man against the oppression of England." not very long survive the return of the These were the men who set in motion English-educated youths to their colonial the ball of the Revolution, and ever prohomes. They were mere wild oats, such pelled it onward with their stalwart as young men have been engaged in sow shoulders, who poured out their blood as

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of that divertisement.

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freely as they gave their means; who, hrowing aside all affection, as all fear for England, risked every thing in life, and gained by that devotion-what?

For us many things ; and for themselves—what for their great self-sacrificing patriotism they deserve—a charitable view of their faults and failings. Not a concealment of their faults-not silence when after speaking of the bright portions of the picture, the shadows come to be adverted to in their turn. History based upon such thcory were a mere party pamphlet, a mockery of what it should be. But at least we need not dwell bitterly on that conspicuous weakness, any more than on their religious intolerance, and

other narrow views of life and government. It was the fault as much of their fathers and the times, as of themselves. Dead and gone long ago, they may stiil speak to us from thie dust, and teach us many noble precepts—as fidelity to the land, self-sacrificing patriotism, honesty in all things. Americans of the present day and hour are not pure enough to turn from such precepts, thanking God they are not as those men. Let the world take the lesson which those dead lives give it, thankfully; let it admire that great vigorous past wherever it is possible

-not seek to drag it down, rather endeavor to rise up superior to it.

MEN OF CHARACTER.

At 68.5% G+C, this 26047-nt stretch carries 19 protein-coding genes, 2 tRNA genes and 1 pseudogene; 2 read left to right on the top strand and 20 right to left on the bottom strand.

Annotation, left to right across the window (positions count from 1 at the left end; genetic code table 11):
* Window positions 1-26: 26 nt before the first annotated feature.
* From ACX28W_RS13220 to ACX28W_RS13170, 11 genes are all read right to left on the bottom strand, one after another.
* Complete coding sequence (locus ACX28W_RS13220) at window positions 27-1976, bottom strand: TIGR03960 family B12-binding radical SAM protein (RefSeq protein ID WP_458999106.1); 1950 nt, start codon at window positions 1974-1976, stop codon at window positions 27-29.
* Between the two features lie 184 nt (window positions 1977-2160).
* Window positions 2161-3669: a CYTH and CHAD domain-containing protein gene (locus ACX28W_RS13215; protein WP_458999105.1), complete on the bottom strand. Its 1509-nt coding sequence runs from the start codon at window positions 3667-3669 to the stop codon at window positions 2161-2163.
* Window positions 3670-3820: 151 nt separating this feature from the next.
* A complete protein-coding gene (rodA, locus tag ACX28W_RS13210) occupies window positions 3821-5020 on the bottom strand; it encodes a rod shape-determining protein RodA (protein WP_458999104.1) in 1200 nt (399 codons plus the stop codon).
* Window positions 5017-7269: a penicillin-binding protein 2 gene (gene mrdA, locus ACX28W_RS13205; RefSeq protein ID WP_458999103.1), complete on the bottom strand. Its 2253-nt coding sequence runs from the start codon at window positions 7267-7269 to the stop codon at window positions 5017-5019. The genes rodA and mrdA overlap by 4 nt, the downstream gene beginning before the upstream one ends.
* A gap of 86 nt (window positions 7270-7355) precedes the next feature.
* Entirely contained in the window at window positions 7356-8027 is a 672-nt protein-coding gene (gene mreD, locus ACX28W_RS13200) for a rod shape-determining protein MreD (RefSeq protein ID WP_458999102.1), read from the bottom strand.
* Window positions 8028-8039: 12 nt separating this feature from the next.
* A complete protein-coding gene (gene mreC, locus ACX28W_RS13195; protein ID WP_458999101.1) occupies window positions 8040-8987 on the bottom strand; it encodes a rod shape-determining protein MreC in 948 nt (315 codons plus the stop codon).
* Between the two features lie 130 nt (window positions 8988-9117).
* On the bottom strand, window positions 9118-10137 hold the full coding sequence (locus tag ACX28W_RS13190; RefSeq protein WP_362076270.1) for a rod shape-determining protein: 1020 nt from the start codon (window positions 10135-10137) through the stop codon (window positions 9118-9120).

Character is what involuntarily comnize in an individual than character; and mands respect. It implies something more we hardly know of any thing, so palpable than great capacity and great learning. to the senses, that is so hard to define It is what makes itself felt, whether its clearly. It is much easier to tell who owner be clothed in rags, or in purple and have, and who have it not, than what it fine linen. It is sometimes associated is. Great intellect alone, does not give it, with vanity, but generally separated from nor great intellect combined with great it. Pride and self-reliance almost always moral worth. Goldsmith was almost accompany it. Its possessor is not easily wholly devoid of it; Bacon, Rousseau, moved by either censure or applause, and and Sheridan, had but very little of it; is utterly indifferent to what Mrs. Grundy Bolingbroke, Burke, and Pitt, a good deal. will say. He is not elated by little disChesterfield, the “perfect gentleman,” and tinctions and honors that may be conferDr. Johnson, the “respectable Hottentot,” red upon him, and cares nothing for the both had a large share of it. Bonaparte loss of them: Character must be associathad much more genius than Frederick the ed with great firmness and decision, and Great; but, as we think, less character. the man who has it will not be turned The Duke of Marlborough had a fair share from his course by any amount of abuse, of it, but very much less than his extra

ridicule, or

“paper bullets of the brain." ordinary wife. The Tudors all had a good "My people and 1,” said Frederick the deal of it; the Stuarts were all wanting Great,“ have come to an agreement which in it. Cæsar had it in an almost unpre

satisfies us both. They are to say what cedented degree ; Brutus and Cicero had they please, and I am to do what I please.” but little, especially the latter. The words And he suffered all sorts of lampoons and Shakspeare puts into the mouth of Cæsar, satires to be written upon him. Even the give an imperfect idea of it.

terrible sneers of Voltaire, when directed against him after their quarrel

, he suffered "I could be well moved, if I were as you:

to be sold by the booksellers, in his own If I could pray to move, prayers would movo me;

city, with impunity. Bonaparte, on the But I am constant as the Northern Star, Or whose true fixed and resting quality,

contrary, was cut to the quick by the There is no fellow in the firmament.

newspaper attacks of the English press The skies are painted with unnumbered sparks; upon him, and would suffer no jest at his They are all fire, and every one doth shine; expense to be published in his own kingBut there's but one in all doth hold his place: dom. So in the world. 'Tis furnished well with men,

The man who has character must be And men are flesh and blood, and apprehensive; Yet, in the number, I do know but one

independent, fearless, and discriminating That unassailablo holds on his rank

in his judgment. He is not influenced Unshaked of motion."

by the position a man holds, or the clothes